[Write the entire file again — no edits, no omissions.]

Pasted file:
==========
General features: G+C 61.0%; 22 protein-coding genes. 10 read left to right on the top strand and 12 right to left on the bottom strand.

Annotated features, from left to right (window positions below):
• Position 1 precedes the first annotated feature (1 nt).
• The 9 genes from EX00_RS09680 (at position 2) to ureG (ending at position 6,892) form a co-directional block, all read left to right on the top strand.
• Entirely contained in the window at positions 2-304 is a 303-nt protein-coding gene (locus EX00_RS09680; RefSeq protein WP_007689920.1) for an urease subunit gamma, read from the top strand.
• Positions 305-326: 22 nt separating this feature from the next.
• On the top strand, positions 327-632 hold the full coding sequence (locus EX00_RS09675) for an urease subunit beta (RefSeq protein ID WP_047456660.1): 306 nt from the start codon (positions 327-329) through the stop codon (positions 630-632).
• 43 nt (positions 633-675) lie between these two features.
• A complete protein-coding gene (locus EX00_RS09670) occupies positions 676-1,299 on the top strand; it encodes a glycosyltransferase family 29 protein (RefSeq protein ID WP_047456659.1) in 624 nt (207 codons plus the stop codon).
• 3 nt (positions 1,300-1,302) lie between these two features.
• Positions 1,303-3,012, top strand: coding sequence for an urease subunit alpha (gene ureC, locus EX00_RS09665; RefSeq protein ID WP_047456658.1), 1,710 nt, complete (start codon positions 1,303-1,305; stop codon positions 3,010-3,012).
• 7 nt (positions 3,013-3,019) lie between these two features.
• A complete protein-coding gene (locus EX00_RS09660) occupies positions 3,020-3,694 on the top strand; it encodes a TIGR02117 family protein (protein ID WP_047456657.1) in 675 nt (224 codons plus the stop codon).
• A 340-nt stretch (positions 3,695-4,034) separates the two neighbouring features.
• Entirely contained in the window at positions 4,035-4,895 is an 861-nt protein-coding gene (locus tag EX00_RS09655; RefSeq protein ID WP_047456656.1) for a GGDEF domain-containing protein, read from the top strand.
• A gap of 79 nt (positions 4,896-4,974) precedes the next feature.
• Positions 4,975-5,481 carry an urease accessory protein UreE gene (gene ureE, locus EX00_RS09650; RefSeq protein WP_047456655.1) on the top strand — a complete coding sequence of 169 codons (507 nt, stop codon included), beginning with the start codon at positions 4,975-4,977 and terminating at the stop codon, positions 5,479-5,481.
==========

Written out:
General features: G+C 61.0%; 22 protein-coding genes. 10 read left to right on the top strand and 12 right to left on the bottom strand.

Annotated features, from left to right (window positions below):
• Position 1 precedes the first annotated feature (1 nt).
• The 9 genes from EX00_RS09680 (at position 2) to ureG (ending at position 6,892) form a co-directional block, all read left to right on the top strand.
• Entirely contained in the window at positions 2-304 is a 303-nt protein-coding gene (locus EX00_RS09680; RefSeq protein WP_007689920.1) for an urease subunit gamma, read from the top strand.
• Positions 305-326: 22 nt separating this feature from the next.
• On the top strand, positions 327-632 hold the full coding sequence (locus EX00_RS09675) for an urease subunit beta (RefSeq protein ID WP_047456660.1): 306 nt from the start codon (positions 327-329) through the stop codon (positions 630-632).
• 43 nt (positions 633-675) lie between these two features.
• A complete protein-coding gene (locus EX00_RS09670) occupies positions 676-1,299 on the top strand; it encodes a glycosyltransferase family 29 protein (RefSeq protein ID WP_047456659.1) in 624 nt (207 codons plus the stop codon).
• 3 nt (positions 1,300-1,302) lie between these two features.
• Positions 1,303-3,012, top strand: coding sequence for an urease subunit alpha (gene ureC, locus EX00_RS09665; RefSeq protein ID WP_047456658.1), 1,710 nt, complete (start codon positions 1,303-1,305; stop codon positions 3,010-3,012).
• 7 nt (positions 3,013-3,019) lie between these two features.
• A complete protein-coding gene (locus EX00_RS09660) occupies positions 3,020-3,694 on the top strand; it encodes a TIGR02117 family protein (protein ID WP_047456657.1) in 675 nt (224 codons plus the stop codon).
• A 340-nt stretch (positions 3,695-4,034) separates the two neighbouring features.
• Entirely contained in the window at positions 4,035-4,895 is an 861-nt protein-coding gene (locus tag EX00_RS09655; RefSeq protein ID WP_047456656.1) for a GGDEF domain-containing protein, read from the top strand.
• A gap of 79 nt (positions 4,896-4,974) precedes the next feature.
• Positions 4,975-5,481 carry an urease accessory protein UreE gene (gene ureE, locus EX00_RS09650; RefSeq protein WP_047456655.1) on the top strand — a complete coding sequence of 169 codons (507 nt, stop codon included), beginning with the start codon at positions 4,975-4,977 and terminating at the stop codon, positions 5,479-5,481.